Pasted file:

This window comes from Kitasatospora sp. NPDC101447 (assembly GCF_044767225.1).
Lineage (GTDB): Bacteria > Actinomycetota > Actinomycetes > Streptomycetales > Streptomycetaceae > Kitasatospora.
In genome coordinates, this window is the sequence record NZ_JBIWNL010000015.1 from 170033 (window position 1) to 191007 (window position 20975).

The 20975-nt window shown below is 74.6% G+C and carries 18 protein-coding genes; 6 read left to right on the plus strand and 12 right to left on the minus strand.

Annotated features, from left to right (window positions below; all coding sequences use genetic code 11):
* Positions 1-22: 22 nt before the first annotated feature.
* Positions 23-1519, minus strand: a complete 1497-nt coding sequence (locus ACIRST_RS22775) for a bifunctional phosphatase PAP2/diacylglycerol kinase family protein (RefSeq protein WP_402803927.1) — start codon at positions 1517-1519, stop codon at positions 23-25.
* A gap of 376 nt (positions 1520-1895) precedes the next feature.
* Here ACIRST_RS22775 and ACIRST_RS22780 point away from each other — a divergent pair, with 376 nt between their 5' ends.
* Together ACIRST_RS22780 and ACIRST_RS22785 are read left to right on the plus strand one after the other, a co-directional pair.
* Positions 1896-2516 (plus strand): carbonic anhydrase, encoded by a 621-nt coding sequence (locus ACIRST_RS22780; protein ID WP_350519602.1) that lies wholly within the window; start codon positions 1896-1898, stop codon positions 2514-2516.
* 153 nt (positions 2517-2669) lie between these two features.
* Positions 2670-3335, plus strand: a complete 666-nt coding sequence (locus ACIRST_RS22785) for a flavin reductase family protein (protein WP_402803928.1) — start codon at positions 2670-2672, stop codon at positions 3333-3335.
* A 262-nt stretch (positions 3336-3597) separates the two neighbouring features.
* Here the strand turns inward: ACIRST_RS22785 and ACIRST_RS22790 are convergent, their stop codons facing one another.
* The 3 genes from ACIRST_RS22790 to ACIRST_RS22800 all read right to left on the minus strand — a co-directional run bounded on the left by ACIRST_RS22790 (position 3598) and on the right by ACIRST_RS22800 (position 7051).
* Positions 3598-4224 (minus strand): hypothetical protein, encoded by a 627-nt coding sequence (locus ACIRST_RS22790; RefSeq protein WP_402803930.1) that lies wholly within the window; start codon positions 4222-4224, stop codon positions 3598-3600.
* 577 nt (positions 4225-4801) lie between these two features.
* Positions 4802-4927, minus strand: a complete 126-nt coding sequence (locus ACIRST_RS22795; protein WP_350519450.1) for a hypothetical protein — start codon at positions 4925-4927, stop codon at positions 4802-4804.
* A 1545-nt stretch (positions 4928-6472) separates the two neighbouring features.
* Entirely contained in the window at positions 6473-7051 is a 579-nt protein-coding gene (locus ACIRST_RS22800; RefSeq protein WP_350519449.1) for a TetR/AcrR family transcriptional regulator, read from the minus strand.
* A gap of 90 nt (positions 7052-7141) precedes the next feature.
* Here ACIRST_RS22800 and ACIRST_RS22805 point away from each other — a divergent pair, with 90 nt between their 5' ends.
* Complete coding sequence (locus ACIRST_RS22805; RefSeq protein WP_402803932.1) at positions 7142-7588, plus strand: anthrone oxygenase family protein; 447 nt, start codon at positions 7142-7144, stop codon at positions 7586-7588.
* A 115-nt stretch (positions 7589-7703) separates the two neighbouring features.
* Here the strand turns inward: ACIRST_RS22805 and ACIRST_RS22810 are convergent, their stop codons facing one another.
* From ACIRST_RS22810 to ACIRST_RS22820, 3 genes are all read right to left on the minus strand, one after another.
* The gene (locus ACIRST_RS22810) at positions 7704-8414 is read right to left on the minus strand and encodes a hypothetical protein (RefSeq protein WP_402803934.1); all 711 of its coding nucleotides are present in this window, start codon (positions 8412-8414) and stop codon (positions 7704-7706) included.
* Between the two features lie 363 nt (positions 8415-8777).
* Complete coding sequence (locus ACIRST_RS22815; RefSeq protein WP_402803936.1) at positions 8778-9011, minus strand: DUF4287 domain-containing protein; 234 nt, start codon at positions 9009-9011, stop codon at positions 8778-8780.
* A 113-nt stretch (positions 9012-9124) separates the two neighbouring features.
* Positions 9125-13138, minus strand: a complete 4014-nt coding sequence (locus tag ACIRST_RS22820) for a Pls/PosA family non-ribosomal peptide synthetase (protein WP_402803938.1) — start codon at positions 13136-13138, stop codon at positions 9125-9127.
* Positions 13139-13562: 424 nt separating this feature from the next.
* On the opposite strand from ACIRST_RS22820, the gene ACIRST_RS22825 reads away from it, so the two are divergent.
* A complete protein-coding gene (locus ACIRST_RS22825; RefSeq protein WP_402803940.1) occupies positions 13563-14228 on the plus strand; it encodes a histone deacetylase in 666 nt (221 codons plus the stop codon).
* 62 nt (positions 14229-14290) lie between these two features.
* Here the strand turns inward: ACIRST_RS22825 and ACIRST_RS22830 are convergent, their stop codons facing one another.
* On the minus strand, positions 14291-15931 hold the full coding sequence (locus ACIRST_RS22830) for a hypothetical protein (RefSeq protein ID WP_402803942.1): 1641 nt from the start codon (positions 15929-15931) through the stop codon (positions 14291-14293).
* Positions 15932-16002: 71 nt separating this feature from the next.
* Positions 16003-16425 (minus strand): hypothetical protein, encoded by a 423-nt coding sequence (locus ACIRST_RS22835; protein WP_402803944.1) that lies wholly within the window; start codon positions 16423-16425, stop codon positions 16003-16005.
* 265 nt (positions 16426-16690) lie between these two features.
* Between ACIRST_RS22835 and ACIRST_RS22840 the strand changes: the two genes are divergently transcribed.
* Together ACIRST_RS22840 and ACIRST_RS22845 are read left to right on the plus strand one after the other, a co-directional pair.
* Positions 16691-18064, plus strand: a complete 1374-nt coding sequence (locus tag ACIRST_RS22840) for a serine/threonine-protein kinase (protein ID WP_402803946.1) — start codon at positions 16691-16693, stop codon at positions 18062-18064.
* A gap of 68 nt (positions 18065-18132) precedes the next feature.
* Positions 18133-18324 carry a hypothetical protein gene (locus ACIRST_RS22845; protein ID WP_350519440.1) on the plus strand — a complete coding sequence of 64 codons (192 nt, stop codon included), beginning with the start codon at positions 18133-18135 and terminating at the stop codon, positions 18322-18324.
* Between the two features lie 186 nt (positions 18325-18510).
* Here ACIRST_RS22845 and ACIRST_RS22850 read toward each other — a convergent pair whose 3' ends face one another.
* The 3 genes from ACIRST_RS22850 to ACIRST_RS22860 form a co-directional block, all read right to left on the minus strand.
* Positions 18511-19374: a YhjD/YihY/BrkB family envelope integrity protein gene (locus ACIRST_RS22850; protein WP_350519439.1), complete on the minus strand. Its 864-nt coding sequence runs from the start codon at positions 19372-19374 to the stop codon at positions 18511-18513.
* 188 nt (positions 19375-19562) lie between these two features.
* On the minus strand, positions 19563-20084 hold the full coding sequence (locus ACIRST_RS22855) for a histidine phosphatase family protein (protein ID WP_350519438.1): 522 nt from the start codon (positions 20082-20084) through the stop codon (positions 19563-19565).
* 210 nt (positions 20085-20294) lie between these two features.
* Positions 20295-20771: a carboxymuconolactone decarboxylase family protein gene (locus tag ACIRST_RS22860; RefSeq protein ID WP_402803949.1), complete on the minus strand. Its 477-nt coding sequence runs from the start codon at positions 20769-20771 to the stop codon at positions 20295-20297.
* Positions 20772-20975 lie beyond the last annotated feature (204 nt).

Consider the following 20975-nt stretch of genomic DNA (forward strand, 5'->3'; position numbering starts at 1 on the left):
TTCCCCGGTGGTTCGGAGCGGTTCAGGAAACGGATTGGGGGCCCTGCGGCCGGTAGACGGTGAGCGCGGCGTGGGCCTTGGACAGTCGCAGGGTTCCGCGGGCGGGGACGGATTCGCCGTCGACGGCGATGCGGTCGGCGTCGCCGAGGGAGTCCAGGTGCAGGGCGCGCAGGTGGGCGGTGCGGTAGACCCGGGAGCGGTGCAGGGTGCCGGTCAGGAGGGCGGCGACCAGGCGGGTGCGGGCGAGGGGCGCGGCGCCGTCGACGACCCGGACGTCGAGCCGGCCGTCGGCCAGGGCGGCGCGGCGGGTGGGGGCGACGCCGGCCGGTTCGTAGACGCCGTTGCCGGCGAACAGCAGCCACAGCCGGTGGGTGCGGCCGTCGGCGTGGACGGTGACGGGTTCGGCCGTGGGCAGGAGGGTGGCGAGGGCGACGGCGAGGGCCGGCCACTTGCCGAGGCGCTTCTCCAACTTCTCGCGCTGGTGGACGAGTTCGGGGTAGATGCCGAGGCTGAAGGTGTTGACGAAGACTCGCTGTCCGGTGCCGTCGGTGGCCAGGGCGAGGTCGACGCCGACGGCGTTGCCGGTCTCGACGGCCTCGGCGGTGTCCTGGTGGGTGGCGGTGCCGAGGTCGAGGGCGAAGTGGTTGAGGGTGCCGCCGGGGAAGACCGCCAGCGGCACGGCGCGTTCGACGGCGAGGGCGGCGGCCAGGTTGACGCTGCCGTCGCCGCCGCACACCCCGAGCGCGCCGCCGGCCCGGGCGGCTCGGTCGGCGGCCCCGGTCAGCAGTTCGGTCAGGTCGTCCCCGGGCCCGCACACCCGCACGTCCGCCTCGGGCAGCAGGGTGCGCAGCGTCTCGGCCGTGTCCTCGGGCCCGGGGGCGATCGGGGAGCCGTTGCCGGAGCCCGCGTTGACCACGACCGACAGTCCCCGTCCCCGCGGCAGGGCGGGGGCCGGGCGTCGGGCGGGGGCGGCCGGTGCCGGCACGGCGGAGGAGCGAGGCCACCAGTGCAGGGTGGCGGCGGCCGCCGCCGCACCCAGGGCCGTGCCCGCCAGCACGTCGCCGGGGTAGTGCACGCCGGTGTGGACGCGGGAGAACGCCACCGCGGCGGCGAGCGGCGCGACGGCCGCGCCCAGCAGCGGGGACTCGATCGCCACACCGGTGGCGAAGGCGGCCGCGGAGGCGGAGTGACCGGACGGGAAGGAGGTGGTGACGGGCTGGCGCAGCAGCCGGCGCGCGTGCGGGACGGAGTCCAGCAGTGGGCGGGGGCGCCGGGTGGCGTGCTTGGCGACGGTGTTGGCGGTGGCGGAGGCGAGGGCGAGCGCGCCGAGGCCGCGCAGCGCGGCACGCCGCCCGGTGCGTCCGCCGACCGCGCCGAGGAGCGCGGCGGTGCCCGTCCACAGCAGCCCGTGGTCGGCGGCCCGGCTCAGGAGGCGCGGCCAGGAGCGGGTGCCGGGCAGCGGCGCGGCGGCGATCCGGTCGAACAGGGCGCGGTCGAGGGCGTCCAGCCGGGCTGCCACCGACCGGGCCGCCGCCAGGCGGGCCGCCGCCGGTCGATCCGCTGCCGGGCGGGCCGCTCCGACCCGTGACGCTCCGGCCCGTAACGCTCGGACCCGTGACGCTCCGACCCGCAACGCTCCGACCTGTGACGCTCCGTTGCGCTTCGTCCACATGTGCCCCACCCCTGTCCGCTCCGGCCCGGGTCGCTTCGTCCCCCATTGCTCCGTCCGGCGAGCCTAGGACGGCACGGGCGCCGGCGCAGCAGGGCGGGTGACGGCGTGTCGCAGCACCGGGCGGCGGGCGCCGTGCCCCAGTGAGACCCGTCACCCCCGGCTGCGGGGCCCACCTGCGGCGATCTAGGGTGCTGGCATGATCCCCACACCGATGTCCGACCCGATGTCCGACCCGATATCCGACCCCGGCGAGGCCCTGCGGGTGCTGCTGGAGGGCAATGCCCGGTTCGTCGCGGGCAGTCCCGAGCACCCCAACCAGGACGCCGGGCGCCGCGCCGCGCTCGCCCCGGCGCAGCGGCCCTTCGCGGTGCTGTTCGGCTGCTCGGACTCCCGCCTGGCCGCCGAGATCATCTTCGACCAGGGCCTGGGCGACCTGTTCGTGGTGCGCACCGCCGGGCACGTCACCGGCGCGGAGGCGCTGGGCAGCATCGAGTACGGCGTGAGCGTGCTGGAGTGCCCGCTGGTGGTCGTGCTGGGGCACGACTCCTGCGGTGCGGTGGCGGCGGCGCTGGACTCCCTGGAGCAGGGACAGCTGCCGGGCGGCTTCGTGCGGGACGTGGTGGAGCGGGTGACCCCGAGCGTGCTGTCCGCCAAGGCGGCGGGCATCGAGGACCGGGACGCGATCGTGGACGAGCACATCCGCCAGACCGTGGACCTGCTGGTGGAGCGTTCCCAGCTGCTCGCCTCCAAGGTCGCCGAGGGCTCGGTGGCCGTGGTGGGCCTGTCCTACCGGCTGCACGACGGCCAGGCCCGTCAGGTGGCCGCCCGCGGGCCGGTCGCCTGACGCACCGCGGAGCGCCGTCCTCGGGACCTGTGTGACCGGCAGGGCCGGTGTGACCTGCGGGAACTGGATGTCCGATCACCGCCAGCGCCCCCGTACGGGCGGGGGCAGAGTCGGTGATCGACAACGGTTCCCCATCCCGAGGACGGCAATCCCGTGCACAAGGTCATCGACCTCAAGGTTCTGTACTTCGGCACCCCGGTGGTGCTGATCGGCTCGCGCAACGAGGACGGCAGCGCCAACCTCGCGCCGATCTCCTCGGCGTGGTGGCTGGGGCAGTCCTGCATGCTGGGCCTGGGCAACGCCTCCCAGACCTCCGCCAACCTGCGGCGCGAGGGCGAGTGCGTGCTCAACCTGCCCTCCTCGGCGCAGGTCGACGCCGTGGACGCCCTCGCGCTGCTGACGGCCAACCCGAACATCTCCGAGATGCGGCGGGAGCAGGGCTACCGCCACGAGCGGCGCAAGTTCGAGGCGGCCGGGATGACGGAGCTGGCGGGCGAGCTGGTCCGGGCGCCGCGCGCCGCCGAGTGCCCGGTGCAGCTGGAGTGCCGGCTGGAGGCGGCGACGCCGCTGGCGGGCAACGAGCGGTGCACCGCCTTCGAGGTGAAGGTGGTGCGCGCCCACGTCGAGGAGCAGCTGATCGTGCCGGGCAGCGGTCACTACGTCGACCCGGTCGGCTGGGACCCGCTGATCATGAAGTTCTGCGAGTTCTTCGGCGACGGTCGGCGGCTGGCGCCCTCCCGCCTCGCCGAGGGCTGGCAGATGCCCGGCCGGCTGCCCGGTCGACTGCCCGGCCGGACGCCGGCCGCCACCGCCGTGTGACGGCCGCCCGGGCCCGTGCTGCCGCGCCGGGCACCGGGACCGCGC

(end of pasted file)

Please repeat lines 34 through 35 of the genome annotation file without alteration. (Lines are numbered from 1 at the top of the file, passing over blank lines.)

* On the opposite strand from ACIRST_RS22820, the gene ACIRST_RS22825 reads away from it, so the two are divergent.
* A complete protein-coding gene (locus ACIRST_RS22825; RefSeq protein WP_402803940.1) occupies positions 13563-14228 on the plus strand; it encodes a histone deacetylase in 666 nt (221 codons plus the stop codon).